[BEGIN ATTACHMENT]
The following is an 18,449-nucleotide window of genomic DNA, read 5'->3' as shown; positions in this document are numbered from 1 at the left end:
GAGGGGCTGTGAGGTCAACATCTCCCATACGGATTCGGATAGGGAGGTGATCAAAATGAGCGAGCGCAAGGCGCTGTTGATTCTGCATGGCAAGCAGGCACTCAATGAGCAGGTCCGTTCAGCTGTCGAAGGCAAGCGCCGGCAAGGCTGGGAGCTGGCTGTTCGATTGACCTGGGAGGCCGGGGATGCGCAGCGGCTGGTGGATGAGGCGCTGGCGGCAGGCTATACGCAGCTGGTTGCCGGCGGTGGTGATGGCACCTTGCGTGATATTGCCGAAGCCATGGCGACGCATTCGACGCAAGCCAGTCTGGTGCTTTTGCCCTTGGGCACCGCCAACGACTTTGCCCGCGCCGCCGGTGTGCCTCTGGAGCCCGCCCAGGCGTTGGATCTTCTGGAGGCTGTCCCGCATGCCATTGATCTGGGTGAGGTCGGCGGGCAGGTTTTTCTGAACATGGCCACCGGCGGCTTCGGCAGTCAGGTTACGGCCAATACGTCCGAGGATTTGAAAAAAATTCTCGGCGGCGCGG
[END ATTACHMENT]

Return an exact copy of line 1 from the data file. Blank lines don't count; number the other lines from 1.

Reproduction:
The following is an 18,449-nucleotide window of genomic DNA, read 5'->3' as shown; positions in this document are numbered from 1 at the left end: